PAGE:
Western social theory once insisted that modernization meant secularization and secularization meant the withering away of religion. But religion hasn't withered away, and this has forced a rethinking of the whole idea of the secular. IDEAS producer David Cayley talks to Craig Calhoun, Director of the London School of Economics, and Rajeev Barghava of India's Centre for the Study of Developing Societies.
The secular is often defined as the absence of religion, but secular society is in many ways a product of religion. In conversation with IDEAS producer David Cayley British sociologist David Martin explores the many ways in which modern secular society continues to draw on the repertoire of themes and images found in the Bible.
Early in the post-colonial era, politics in most Muslim countries were framed in secular and nationalist terms. During the last thirty years, the Islamic revival has dramatically changed this picture. Anthropologist Saba Mahmood talks with IDEAS producer David Cayley about her book, The Politics of Piety.
The Fundamentals was a series of books, published by the Bible Institute of Los Angeles between 1910 and 1915, which tried to set the basics of Christianity in stone. Fundamentalism now refers to any back-to-basics movement. Malise Ruthven's Fundamentalism asks what all these movements have in common, in this feature interview with David Cayley.
"All significant concepts of the modern theory of the state are secularized theological concepts." So wrote German legal theorist Carl Schmitt in a book called Political Theology. American legal theorist Paul Kahn has just published Political Theology: Four New Chapters in which he argues that the foundations of the American state remain theological. He explores this theme with IDEAS producer David Cayley.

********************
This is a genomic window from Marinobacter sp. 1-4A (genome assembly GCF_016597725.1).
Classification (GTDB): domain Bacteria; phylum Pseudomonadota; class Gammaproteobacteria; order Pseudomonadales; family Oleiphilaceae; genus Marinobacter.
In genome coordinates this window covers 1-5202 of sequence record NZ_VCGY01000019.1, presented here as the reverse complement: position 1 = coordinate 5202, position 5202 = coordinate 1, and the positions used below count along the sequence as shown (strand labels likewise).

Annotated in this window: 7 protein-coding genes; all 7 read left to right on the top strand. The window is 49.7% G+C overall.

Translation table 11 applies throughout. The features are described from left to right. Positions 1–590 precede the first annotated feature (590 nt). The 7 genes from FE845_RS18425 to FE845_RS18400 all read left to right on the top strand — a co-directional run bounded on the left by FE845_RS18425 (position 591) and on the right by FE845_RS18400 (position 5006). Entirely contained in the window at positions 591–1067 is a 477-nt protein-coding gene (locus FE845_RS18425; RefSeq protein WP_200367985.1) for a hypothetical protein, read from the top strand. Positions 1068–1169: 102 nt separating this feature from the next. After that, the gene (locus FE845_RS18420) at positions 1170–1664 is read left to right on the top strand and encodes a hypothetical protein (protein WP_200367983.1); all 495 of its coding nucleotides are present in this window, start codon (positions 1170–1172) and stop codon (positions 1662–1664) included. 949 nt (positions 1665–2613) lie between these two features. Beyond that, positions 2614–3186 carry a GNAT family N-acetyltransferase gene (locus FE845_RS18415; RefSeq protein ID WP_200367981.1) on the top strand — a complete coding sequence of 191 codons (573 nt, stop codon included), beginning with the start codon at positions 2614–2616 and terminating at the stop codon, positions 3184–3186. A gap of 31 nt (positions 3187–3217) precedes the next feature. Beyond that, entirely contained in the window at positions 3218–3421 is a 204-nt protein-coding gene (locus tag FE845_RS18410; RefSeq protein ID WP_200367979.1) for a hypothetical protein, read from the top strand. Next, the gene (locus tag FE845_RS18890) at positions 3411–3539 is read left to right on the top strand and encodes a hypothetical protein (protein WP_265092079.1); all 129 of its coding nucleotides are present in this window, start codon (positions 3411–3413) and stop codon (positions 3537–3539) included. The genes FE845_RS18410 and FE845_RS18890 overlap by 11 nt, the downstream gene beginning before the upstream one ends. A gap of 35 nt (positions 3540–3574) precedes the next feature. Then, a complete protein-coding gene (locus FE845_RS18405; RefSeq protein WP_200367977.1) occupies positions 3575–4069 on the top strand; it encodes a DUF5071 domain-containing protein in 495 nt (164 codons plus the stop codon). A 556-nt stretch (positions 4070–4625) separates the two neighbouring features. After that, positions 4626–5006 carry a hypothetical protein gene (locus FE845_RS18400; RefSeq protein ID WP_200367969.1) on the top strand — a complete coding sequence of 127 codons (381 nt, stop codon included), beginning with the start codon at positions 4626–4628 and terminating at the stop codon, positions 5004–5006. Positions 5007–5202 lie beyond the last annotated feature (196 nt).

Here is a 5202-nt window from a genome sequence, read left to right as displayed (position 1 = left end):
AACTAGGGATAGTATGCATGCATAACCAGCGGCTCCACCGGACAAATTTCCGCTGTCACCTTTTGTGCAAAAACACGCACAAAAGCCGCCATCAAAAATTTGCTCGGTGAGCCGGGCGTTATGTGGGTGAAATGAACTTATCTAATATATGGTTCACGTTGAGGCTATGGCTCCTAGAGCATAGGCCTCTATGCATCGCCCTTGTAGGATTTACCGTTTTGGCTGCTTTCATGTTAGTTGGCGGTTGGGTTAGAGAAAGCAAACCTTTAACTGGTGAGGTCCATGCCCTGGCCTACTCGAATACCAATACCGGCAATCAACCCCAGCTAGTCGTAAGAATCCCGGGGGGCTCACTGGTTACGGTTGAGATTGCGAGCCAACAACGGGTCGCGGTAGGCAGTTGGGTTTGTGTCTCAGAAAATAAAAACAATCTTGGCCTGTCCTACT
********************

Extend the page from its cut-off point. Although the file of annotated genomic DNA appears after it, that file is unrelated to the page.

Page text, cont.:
Also available from CBC in podcast form is Cayley's five-part program, "The Scapegoat: René Girard's Anthropology of Violence and Religion." It is an excellent introduction to Girard's thinking:
Human beings, according to French thinker René Girard, are fundamentally imitative creatures. We copy each other's desires and are in perpetual conflict with one another over the objects of our desire. In early human communities, this conflict created a permanent threat of violence and forced our ancestors to find a way to unify themselves. They chose a victim, a scapegoat, an evil one against whom the community could unite. Biblical religion, according to Girard, has attempted to overcome this historic plight. From the unjust murder of Abel by his brother Cain to the crucifixion of Christ, the Bible reveals the innocence of the victim. It is on this revelation that modern society unquietly rests. Girard's ideas have influenced social scientists over his long career as a writer and teacher.
Ivan Illich mentions Girard at some length in his notes at the back of Shadow Work, and in the book The Challenges of Ivan Illich, Jean-Pierre Dupuy attempts to find some common ground between the two men, both of whom Dupuy has worked with closely. We'd be curious to know what, if anything, Illich and Girard thought of each other's thinking and analysis of history and Christianity.
One hint: Gene Burkart wrote this in an email last January: "I remember Ivan once saying […], in an off hand remark, that Girard had made the concept of sacrifice hopelessly confusing for people."